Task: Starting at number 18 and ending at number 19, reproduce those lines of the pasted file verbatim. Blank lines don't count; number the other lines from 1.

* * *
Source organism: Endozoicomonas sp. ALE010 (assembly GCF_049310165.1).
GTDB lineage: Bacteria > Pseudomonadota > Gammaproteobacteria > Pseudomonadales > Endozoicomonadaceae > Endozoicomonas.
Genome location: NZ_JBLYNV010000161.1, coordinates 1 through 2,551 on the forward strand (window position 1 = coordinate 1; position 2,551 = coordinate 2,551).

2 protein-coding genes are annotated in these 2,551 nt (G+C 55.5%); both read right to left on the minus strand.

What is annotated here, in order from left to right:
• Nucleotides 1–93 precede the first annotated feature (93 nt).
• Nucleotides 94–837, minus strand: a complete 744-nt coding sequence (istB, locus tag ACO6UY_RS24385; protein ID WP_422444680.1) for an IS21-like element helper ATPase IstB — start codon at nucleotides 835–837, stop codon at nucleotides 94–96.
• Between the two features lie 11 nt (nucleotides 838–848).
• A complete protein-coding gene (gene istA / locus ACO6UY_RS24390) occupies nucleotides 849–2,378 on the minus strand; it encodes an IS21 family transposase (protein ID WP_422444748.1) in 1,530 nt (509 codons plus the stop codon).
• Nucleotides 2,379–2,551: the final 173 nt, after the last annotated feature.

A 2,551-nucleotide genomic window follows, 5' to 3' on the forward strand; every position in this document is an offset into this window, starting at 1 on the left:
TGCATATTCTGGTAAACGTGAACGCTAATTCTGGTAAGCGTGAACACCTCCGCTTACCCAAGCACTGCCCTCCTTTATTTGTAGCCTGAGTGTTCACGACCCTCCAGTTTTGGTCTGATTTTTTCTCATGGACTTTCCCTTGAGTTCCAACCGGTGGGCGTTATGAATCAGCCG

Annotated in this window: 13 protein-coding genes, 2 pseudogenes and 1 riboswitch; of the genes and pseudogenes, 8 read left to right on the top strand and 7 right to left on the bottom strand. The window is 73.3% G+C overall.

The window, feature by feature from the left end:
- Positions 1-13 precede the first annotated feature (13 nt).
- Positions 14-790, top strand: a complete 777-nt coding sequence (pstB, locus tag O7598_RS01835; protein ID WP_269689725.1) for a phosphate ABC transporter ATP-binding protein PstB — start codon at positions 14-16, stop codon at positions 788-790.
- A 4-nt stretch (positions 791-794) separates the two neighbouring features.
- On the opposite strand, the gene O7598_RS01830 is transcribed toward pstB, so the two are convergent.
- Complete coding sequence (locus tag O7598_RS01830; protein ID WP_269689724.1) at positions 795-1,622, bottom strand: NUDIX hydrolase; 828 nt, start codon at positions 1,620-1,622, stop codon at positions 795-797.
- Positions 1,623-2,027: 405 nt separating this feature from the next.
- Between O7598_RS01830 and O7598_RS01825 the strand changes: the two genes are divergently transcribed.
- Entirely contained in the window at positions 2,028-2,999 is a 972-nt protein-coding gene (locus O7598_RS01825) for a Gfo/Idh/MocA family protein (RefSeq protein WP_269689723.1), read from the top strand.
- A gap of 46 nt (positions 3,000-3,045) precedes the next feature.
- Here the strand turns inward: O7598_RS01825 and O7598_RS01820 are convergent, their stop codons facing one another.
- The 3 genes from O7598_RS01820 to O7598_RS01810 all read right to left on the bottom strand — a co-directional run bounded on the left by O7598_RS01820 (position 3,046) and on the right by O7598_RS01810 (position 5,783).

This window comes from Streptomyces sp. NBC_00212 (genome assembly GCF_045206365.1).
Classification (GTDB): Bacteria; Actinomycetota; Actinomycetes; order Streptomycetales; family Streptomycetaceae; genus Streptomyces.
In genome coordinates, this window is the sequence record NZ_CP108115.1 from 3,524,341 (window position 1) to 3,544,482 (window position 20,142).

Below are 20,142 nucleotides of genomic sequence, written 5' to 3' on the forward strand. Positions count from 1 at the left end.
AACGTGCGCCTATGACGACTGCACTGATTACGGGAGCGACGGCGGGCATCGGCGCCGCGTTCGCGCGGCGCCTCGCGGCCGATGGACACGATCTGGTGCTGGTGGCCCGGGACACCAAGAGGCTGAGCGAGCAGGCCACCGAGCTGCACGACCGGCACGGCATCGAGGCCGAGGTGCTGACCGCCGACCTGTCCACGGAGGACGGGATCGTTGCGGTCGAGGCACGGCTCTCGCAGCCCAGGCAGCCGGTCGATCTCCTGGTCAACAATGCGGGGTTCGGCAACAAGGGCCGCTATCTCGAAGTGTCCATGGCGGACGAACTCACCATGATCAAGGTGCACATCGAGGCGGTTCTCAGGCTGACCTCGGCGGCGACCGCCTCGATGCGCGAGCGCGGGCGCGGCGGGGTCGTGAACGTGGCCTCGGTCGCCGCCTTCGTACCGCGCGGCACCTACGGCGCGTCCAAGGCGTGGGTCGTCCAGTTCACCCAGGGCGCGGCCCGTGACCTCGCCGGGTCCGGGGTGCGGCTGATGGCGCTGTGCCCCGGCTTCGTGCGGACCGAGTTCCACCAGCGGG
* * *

- On the opposite strand, the gene O7598_RS01830 is transcribed toward pstB, so the two are convergent.
- Complete coding sequence (locus tag O7598_RS01830; protein ID WP_269689724.1) at positions 795-1,622, bottom strand: NUDIX hydrolase; 828 nt, start codon at positions 1,620-1,622, stop codon at positions 795-797.